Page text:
: Additional Positive 24-Month Data from Iluvien
WATERTOWN, Mass.--(BUSINESS WIRE)--pSivida Corp. (NASDAQ:PSDV) (ASX:PVA) (FF:PV3), a leader in the development of ophthalmic sustained release drug delivery products, with two of the only three such products approved by the FDA for treatment of back of the eye diseases, today said that 24-month data from the FAME Phase 3 study for Iluvien presented at Angiogenesis 2010 included additional efficacy and safety data that reinforced the positive top-line results reported in December 2009 by pSivida and its licensee, Alimera Sciences, Inc.
?We are very encouraged by the additional data presented at the Angiogenesis 2010 meeting and look forward to the upcoming NDA filing for potentially the first ophthalmic drug therapy approved for DME? Peter A. Campochiaro, MD, of The Johns Hopkins University School of Medicine, presented the 24-month results from the FAME study at the Angiogenesis 2010 meeting in Miami based on analysis of the Full Analysis Set representing all randomized patients. As previously reported, the difference in the percentage of patients in this dataset whose best corrected visual acuity (BCVA) improved by 15 or more letters from baseline on the Early Treatment Diabetic Retinopathy Study (ETDRS) eye chart at month 24 was statistically significant for both doses of Iluvien in each of the two trials composing the FAME Study as well as on a combined basis. For the combined analysis, 28.7% of patients treated with low dose Iluvien, and 28.6% of patients treated with high dose gained at least 15 letters, compared with 16.2% of control patients, p = 0.002 for high and low dose. Based on the 24-month data, Alimera previously announced that it intends to file a New Drug Application (NDA) for regulatory approval of the Iluvien low-dose in Q2 calendar 2010.
Among the new efficacy data reported by Dr. Campochiaro, over 50% of Iluvien low dose patients gained at least 5 letters at 24 months. Further, over 75% of the Iluvien low dose patients received only a single administration of Iluvien. Over one-third of the one-administration patients with 24 month data gained more than 15 letters at 24 months.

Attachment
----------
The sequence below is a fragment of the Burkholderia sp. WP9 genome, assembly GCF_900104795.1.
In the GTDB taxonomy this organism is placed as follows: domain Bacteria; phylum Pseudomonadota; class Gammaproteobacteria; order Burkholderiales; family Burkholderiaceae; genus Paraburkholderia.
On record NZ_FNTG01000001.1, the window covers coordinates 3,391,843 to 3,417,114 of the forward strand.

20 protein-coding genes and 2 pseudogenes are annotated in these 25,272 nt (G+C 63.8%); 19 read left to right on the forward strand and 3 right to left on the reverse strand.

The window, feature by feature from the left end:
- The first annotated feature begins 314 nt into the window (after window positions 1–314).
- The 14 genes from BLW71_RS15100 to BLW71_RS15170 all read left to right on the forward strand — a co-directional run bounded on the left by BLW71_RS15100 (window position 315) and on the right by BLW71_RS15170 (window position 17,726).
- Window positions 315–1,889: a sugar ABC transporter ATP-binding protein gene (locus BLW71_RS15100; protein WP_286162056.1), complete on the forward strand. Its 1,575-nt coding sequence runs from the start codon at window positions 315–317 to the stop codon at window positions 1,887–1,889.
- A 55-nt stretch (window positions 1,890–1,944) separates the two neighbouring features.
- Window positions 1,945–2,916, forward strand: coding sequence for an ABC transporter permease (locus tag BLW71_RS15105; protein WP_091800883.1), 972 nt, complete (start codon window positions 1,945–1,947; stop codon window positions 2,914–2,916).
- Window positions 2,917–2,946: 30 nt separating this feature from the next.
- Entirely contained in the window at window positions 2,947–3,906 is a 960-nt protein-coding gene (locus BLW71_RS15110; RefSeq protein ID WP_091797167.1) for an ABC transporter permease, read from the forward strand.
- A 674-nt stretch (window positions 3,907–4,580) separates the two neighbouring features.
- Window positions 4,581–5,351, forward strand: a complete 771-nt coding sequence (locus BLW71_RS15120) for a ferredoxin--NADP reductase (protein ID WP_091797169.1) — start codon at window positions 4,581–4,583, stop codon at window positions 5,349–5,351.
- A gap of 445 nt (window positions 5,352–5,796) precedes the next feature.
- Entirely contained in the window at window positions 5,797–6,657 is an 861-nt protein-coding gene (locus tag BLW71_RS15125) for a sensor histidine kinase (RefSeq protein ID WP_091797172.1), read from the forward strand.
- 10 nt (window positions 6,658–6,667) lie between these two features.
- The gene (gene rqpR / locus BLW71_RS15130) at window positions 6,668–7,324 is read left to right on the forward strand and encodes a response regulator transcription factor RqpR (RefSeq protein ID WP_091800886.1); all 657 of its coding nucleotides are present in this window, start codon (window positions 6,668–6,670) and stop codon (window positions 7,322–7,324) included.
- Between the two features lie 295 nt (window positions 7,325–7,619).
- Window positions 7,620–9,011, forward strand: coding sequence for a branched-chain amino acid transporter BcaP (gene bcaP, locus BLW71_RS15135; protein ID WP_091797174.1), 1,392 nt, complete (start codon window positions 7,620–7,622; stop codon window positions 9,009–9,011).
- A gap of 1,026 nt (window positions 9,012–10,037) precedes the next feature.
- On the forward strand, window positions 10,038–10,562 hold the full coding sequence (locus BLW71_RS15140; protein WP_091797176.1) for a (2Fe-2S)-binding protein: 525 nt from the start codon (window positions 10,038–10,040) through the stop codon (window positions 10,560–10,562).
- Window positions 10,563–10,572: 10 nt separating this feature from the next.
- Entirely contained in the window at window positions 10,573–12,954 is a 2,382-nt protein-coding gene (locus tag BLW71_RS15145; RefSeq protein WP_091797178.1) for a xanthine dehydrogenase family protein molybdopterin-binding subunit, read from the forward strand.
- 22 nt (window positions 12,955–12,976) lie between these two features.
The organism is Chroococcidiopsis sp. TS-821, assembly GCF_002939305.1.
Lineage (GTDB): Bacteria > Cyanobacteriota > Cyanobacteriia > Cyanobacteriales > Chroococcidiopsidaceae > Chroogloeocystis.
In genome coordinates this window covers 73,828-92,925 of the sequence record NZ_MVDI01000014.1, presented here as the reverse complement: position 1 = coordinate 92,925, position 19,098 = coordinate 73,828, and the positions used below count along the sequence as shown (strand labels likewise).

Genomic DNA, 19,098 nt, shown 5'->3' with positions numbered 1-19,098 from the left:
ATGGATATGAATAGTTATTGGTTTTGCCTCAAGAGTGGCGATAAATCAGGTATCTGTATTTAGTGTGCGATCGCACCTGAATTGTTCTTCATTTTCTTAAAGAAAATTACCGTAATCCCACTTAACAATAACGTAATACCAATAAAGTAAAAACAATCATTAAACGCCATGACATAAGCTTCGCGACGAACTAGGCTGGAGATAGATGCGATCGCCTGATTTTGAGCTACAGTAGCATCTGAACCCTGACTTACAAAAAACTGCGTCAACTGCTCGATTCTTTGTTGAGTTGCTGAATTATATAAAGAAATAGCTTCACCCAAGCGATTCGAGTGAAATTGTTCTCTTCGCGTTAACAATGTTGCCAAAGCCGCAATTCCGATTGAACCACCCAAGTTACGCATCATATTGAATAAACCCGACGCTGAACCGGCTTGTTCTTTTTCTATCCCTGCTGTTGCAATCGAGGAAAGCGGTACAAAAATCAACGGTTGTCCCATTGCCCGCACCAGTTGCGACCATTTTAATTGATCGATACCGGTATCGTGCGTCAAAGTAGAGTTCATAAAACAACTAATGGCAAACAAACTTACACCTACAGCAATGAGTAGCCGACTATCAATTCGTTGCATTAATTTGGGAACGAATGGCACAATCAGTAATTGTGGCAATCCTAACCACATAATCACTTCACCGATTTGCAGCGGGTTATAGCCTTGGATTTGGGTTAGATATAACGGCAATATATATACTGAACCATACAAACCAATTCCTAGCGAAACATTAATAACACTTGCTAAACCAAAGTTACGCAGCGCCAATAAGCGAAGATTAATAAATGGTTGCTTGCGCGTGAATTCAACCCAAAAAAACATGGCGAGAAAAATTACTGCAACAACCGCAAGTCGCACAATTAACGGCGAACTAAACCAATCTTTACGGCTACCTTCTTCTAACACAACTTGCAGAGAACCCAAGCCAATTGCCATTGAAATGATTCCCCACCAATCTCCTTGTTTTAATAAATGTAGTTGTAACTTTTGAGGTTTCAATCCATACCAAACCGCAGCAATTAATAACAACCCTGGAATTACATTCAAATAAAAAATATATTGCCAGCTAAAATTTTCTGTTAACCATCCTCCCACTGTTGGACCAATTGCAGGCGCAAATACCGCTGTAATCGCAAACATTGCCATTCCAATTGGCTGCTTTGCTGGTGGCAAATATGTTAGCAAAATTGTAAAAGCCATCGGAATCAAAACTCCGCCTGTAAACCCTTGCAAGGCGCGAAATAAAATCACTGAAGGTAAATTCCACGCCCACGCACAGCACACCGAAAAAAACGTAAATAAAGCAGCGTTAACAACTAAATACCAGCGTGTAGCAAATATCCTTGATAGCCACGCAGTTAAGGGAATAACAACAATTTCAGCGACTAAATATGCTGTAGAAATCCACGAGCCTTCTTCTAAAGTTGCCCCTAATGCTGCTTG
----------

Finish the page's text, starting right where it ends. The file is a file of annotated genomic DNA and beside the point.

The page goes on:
Patients receiving low dose Iluvien were also less likely to receive additional treatments for their DME. During the 24-month period, almost twice as many patients in the control group received laser treatment compared to the low dose Iluvien patients (58.9% of control versus 36.7% of low dose Iluvien), and more than twice as many patients in the control group received an off-protocol treatment (intravitreal injection of Kenalog® or LUCENTIS® or Avastin® or vitrectomy) compared to patients in the low dose Iluvien group (28.6% of control versus 12.5% of low dose Iluvien).
Also reported was additional safety data. As previously reported patients receiving low dose Iluvien were more likely to have increased intraocular pressure. The new data showed that patients receiving low dose Iluvien were also slightly more likely to develop glaucoma (deemed serious by the reporting physician) than control patients (2.7% of low dose Iluvien versus 1.1% of control). Low dose Iluvien patients also experienced slightly lower rates of retinal detachment (0.5% of low dose Iluvien versus 1.6% of control) and vitreous hemorrhage (2.1% of low dose Iluvien versus 2.7% of control) deemed serious by the reporting physician.
Cataracts, which can generally be corrected with standard cataract surgery, occur more commonly in patients with DME and in patients receiving steroids. In the FAME study approximately one third of patients had cataract surgery before they entered the trial. Of the remaining patients, those randomized to Iluvien low dose were approximately twice as likely to develop cataract as those randomized to control (over 80% of low dose Iluvien versus approximately 45% of control) and approximately three times more likely to have cataract surgery than control patients (75% of low dose Iluvien versus 23% of control).